March 12th, 2013
Former Chairman and CEO, GM
Ed Whitacre took America’s biggest corporate failure and quickly moved it back into profitability. To do so, he restructured the management team, launched a new vision and turned GM’s corporate culture upside-down. Now, with the U.S. treasury still owning about 32% of GM stock, American taxpayers take a special interest in the successes and failures of the company. What were the impacts of his short tenure, and where does he see the company going?
Ed Whitacre, former CEO at both AT&T and General Motors, related the story of how he became involved in the GM bailout. It began in 2009 with the call from Steven Rattner, then President Obama’s “Car Czar.” It took a few more calls, but within a week, Rattner persuaded Whitacre to take on the role of CEO of the newly bankrupt company.
Why did GM go bankrupt? “I asked the question, what went wrong here,” Whitacre recalled. “The answer from senior management was that they did nothing wrong, It’s just the economy.” But they couldn’t explain why other car companies, such as Ford and Toyota, were solvent. Even the board was convinced it was on the right track and would recover from economic woes.
Looking at that question from his own perspective, Whitacre came back again and again to bureaucracy. “They had the matrix system of management, which meant that everyone had more than one boss and therefore they had no boss. Matrix management is supposed to be collaborative but it isn’t because you collaborate so much you never do anything, you never get anything done, you never take any actions.” Consequently Whitacre changed top management, and he changed the culture.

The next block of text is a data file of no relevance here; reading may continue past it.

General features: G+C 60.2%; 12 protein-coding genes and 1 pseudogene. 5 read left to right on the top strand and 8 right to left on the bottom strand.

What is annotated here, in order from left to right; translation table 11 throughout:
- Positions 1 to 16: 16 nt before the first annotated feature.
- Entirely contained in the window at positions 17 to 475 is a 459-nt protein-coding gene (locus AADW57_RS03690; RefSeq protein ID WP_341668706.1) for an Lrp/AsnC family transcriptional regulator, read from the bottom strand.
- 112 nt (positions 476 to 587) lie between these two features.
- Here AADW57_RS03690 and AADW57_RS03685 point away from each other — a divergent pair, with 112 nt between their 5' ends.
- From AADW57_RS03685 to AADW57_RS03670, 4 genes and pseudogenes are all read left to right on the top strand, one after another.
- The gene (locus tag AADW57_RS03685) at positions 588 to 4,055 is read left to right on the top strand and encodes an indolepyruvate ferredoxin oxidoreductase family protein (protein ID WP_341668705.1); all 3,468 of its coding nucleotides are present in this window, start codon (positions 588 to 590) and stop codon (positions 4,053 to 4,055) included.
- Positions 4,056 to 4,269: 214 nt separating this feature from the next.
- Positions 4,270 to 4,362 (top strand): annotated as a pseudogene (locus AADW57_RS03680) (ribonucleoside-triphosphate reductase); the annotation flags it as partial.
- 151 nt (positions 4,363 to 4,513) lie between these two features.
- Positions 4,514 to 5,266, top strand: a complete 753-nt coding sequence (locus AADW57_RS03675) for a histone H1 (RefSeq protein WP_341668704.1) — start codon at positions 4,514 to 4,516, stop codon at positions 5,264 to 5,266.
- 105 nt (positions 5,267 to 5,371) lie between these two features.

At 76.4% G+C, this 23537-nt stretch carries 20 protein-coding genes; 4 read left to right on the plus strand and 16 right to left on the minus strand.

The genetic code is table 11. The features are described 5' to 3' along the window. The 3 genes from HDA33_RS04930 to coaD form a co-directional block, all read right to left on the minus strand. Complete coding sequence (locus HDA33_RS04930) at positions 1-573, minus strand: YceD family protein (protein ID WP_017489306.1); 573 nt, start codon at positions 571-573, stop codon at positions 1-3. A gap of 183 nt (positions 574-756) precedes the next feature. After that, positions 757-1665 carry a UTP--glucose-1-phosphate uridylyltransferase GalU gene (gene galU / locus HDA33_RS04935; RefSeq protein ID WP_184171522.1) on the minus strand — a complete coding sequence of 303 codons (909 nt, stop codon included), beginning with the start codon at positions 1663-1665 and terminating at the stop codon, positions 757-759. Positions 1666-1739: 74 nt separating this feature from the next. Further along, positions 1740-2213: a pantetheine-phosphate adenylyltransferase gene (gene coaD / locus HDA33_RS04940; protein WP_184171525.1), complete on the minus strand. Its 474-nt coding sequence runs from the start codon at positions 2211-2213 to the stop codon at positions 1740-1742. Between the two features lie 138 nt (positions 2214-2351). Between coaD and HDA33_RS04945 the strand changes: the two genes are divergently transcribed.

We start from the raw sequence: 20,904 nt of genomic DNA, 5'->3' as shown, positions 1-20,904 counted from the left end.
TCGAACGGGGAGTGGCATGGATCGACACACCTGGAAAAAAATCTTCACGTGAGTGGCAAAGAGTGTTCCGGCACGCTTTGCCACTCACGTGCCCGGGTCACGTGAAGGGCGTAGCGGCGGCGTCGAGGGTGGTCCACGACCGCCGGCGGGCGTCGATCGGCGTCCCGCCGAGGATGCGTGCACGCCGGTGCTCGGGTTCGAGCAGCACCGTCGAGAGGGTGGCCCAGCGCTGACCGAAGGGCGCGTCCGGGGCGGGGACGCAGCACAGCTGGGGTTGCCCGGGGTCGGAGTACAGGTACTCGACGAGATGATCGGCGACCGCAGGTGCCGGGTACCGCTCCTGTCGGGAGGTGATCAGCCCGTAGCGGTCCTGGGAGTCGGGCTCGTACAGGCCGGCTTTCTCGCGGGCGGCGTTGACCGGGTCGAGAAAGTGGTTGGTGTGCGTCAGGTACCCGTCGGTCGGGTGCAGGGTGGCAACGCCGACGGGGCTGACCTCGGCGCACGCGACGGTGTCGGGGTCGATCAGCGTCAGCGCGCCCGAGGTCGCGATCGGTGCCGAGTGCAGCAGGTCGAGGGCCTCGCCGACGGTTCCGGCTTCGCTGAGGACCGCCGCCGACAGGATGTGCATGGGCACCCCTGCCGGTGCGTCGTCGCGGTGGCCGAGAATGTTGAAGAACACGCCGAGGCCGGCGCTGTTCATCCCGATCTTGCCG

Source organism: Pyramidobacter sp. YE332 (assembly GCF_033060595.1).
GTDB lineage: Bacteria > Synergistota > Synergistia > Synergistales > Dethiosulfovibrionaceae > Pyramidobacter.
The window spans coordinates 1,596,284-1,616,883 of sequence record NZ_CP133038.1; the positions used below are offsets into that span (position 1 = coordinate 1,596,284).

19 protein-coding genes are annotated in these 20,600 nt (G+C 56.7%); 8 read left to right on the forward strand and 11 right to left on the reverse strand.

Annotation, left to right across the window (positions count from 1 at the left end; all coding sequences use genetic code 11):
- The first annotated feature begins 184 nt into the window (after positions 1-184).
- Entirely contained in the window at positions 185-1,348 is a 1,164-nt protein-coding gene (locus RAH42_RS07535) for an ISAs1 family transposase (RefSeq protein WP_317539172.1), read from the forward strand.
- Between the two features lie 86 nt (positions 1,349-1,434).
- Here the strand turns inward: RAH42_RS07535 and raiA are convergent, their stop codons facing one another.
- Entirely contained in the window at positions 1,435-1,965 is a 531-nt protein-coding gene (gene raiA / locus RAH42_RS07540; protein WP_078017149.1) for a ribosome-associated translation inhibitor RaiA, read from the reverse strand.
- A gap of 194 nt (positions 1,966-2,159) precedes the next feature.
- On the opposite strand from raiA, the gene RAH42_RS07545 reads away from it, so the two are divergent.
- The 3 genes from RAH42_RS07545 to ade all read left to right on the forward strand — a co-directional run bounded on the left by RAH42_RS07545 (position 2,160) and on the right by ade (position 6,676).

He also brought his own personal style to the workplace. In an unprecedented move, he drove to the headquarters of the United Auto Workers, unannounced, and asked to meet with UAW head, Ron Gettelfinger. Whitacre found that Gettelfinger had a good feeling for the success of GM. After that, the two men met regularly for breakfast, focusing on getting GM working again. “We had similar backgrounds so we just hit it off,” Whitacre recalled. “He worked with us and we worked with him.”
Were there other options to a government bailout? No. Whitacre said. “There wasn’t one dime out there.” Nobody in the private sector would put money on GM. He believes that the government did the right thing in bailing out the company, which saved jobs not only for GM employees, but for a million people involved with suppliers and dealerships and local businesses. He added that the government did not come in to meddle in business affairs.
One of the first decisions was to develop a new mission. “What’s the purpose of this company?” Whitacre asked. The answer was “To design, build, and sell the best vehicles.”
The Chevy Volt was a game changer, he said. “Companies have a responsibility to work on new technologies. It was the first electric vehicle where you didn’t have range anxiety.” He sees an optimistic future for the electric vehicle, but it will be dependent on the distribution of charging stations.
Regarding the company’s IPO, Whitacre believes that the treasury department should have elected to sell all its stock on day one. “There were more people who wanted to buy than there was stock to be bought. And it was also $33 per share.” GM stock is now about 20% below the IPO price. “Had the government at that time elected to sell more, or produce more stock,” Whitacre said, “we could have gotten a lot more money back for the taxpayer.”
Whitacre’s management style was to walk around, visiting employees. “I believe you should treat people the way you want to be treated. And I believe we’re all alike and we all want to feel like we belong, that we have a part in what you’re trying to accomplish, we can do something good, we can participate in it. And I think that needs to be conveyed. People are the biggest asset of any company. If you don’t have the people with you, you’re not going to make it.”